“Whiskey is for drinking, water is for fighting over,” beloved American novelist Mark Twain is said to have once wrote. Having grown up in California's central valley, I witnessed first-hand the severity of drought, the debate over water transfers and the strain on water supplies as what was once “ag country” increasingly became the now cliché “ag-urban interface.”
For those outside agriculture, it would seem antithetical for the ag industry to address such critical issues as water quality and quantity in a vacuum. But as some would attest, there are many issues and many segments of the industry working every day, often independently, to address them. Fortunately, as agriculture becomes more and more isolated in the golden state's political and business scheme, a common sense approach is beginning to blossom. The California Water Quality Coalition (CWQC) is a case in point.
In 1999, legislation was passed, giving California's Regional Water Quality Control Board the daunting deadline for reviewing waste discharge permit waivers that would otherwise end in December 2002. In the simplest terms, the waivers had been granted in 1982 by the Central Valley Regional Water Quality Control Board to 23 categories of discharges, including two from irrigated lands: irrigation return waters and storm water.
In order to keep the waivers, impacted dischargers, such as agriculture, construction and other businesses, would be required to meet special conditions, showing that waters flowing off their respective properties posed no threat to the environmental health of any waterway. For California growers, this meant utilizing Best Management Practices to prevent pollution from nutrients, crop protection products and other inputs. Ongoing monitoring programs, fines for non-compliance and other methods were built into the waivers to assure that business was not being given a “free pass” to simply let their “waste” water flow unmonitored.
Work with agencies
To address the issue of the upcoming waiver sunset, the board adopted a policy to work with agencies and affected parties to establish a monitoring program related to discharges from irrigated land.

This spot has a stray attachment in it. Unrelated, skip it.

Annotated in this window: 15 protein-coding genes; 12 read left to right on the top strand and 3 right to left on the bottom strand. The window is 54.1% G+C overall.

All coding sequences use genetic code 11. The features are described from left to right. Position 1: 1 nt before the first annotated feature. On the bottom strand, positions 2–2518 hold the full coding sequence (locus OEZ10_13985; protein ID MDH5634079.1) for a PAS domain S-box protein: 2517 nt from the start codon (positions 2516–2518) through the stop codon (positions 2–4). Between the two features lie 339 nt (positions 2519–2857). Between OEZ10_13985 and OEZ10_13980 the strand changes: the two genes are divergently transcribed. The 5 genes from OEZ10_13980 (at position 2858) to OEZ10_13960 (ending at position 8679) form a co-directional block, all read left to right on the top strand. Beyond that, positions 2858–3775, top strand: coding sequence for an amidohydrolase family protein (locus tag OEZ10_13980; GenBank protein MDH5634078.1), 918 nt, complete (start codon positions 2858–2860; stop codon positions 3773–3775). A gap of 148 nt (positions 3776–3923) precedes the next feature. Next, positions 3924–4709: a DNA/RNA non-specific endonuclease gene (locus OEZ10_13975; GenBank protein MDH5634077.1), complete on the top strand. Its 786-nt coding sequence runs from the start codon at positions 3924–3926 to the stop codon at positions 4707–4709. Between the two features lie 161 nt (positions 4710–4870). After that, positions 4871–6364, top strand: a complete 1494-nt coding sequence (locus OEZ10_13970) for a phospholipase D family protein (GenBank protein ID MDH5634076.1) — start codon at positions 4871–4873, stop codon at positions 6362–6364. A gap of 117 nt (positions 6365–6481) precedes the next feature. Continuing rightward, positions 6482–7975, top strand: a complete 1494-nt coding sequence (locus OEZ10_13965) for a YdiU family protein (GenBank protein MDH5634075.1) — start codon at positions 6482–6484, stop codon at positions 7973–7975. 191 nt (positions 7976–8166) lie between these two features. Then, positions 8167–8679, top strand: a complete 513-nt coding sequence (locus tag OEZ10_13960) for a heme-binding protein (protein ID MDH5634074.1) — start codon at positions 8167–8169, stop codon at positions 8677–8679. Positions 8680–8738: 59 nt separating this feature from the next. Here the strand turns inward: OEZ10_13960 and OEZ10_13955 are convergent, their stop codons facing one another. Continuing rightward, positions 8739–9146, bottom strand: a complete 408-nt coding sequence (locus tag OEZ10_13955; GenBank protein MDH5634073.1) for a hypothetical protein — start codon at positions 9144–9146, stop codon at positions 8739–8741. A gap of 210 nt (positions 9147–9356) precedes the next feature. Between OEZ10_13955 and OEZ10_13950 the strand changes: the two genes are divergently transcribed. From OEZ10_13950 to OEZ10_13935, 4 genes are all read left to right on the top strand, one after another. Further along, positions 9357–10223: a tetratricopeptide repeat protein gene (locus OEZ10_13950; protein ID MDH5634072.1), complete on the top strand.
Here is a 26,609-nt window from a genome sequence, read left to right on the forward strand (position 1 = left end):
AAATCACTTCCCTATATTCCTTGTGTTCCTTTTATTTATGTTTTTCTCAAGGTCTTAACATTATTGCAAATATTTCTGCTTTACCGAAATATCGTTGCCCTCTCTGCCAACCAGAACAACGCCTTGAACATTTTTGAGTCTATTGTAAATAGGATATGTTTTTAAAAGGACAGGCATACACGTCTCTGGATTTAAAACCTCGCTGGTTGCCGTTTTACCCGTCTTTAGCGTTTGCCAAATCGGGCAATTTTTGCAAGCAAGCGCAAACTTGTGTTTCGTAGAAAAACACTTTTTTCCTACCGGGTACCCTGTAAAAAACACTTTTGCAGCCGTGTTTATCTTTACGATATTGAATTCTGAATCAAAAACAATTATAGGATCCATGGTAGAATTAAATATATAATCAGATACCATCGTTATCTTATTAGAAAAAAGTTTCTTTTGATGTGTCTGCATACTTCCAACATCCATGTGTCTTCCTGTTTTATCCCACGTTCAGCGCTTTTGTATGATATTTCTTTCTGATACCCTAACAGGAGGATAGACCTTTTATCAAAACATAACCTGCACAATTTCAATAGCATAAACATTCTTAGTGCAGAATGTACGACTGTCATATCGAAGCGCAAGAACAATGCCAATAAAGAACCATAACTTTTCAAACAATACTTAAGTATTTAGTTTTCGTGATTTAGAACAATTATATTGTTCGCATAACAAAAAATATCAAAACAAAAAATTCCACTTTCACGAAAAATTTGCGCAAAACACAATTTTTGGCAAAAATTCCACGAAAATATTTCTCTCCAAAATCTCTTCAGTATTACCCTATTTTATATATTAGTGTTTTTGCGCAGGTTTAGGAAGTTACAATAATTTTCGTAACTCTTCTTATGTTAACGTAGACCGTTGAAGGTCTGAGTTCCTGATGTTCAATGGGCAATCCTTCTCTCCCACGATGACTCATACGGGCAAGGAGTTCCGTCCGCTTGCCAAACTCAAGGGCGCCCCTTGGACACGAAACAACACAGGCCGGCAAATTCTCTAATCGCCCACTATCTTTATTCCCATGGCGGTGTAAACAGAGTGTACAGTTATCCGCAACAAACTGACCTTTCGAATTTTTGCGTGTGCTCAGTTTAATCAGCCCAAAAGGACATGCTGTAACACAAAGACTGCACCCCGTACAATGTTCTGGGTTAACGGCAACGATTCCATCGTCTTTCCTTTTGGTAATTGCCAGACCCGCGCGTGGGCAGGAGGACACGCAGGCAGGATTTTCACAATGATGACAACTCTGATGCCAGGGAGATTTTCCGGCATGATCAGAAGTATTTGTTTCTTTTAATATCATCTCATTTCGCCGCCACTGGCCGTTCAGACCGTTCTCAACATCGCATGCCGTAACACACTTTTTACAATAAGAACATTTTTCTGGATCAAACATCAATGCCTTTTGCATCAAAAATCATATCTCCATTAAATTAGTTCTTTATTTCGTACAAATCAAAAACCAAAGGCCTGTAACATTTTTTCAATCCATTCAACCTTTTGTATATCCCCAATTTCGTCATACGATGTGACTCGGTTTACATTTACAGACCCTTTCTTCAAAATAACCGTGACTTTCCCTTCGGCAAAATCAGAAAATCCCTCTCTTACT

From an outsider's viewpoint, a monitoring program makes perfect sense: create a method of testing return flow/storm waters; and fine and/or revoke the waiver from any businesses that fail to meet them. But as with anything in life, we all wish it were that simple. Existing monitoring programs at the federal and state levels and voluntary industry programs would need to be taken into consideration in order to prevent duplication and more bureaucracy. Moreover, where would water samples be taken, who would analyze them and how, and how would such a program be paid for?
As impacted segments of the ag industry began to review the board's plan, it quickly became apparent how many interests would be affected: water agencies, growers, the plant health industry, and others. With all the expertise, the water board would surely have been inundated with dozens of comments from dozens of ag organizations all resulting in potentially the same impression from the board: if agriculture cannot collectively summarize their concerns and agree how these waivers should be addressed, why should we do that for them? Thankfully, agriculture agreed to do it for themselves.
The CWQC formed early last year to address the waiver issues and work together to find solutions. Comprised of a broad range of interests, including the Association of California Water Agencies, California Farm Bureau Federation, California Grape and Tree Fruit League, California Rice Industry Association, the California Plant Health Association and others, CWQC has worked diligently with the board and other interested parties on development of a monitoring effort. From a grower standpoint, the coalition is attempting to coordinate a monitoring program that reflects how growers, ag business and others are using best management practices to maintain water quality. Simply put, when it comes to addressing a complex issue with broad implications, agriculture is learning that more is more where collective thinking is concerned.
So where is the process of creating a solution to the waivers and monitoring? To date, CWQC is finalizing recommendations to the board for a comprehensive monitoring program that focuses on two important concepts: an effective, streamlined monitoring system and continuation of the waiver program. The proposal is scheduled to be brought before the board sometime in March 2002.
Perhaps the CWQC can be a model for effective issues management, particularly when it comes to a debate on water quality and agriculture. Twain understood the need work cooperatively. About the American work ethic in general, he surmised, “…the ruin of any work is a divided interest. Concentrate-concentrate. One thing at a time.”